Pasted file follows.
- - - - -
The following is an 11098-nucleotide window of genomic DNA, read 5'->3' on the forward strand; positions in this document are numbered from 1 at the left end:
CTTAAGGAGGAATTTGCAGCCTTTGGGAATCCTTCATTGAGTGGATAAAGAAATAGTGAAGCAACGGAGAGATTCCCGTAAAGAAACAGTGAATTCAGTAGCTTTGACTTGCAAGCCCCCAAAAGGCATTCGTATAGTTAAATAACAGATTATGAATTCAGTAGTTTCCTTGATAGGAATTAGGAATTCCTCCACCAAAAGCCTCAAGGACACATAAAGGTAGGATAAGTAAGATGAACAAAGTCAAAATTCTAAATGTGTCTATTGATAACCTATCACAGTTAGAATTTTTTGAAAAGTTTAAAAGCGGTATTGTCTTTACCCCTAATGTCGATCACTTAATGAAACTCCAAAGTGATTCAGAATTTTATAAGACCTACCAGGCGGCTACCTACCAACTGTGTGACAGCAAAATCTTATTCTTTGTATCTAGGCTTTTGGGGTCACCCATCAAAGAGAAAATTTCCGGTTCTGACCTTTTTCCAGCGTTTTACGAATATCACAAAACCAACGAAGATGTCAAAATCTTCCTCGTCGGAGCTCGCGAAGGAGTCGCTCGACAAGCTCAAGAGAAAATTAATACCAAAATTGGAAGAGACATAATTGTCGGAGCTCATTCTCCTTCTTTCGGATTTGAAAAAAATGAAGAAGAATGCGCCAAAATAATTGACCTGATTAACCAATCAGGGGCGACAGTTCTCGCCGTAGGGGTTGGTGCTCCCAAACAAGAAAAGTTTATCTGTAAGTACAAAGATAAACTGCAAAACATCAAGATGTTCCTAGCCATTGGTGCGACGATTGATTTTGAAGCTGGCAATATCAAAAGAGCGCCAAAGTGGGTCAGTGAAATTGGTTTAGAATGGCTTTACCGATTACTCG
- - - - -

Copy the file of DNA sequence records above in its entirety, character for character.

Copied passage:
The following is an 11098-nucleotide window of genomic DNA, read 5'->3' on the forward strand; positions in this document are numbered from 1 at the left end:
CTTAAGGAGGAATTTGCAGCCTTTGGGAATCCTTCATTGAGTGGATAAAGAAATAGTGAAGCAACGGAGAGATTCCCGTAAAGAAACAGTGAATTCAGTAGCTTTGACTTGCAAGCCCCCAAAAGGCATTCGTATAGTTAAATAACAGATTATGAATTCAGTAGTTTCCTTGATAGGAATTAGGAATTCCTCCACCAAAAGCCTCAAGGACACATAAAGGTAGGATAAGTAAGATGAACAAAGTCAAAATTCTAAATGTGTCTATTGATAACCTATCACAGTTAGAATTTTTTGAAAAGTTTAAAAGCGGTATTGTCTTTACCCCTAATGTCGATCACTTAATGAAACTCCAAAGTGATTCAGAATTTTATAAGACCTACCAGGCGGCTACCTACCAACTGTGTGACAGCAAAATCTTATTCTTTGTATCTAGGCTTTTGGGGTCACCCATCAAAGAGAAAATTTCCGGTTCTGACCTTTTTCCAGCGTTTTACGAATATCACAAAACCAACGAAGATGTCAAAATCTTCCTCGTCGGAGCTCGCGAAGGAGTCGCTCGACAAGCTCAAGAGAAAATTAATACCAAAATTGGAAGAGACATAATTGTCGGAGCTCATTCTCCTTCTTTCGGATTTGAAAAAAATGAAGAAGAATGCGCCAAAATAATTGACCTGATTAACCAATCAGGGGCGACAGTTCTCGCCGTAGGGGTTGGTGCTCCCAAACAAGAAAAGTTTATCTGTAAGTACAAAGATAAACTGCAAAACATCAAGATGTTCCTAGCCATTGGTGCGACGATTGATTTTGAAGCTGGCAATATCAAAAGAGCGCCAAAGTGGGTCAGTGAAATTGGTTTAGAATGGCTTTACCGATTACTCG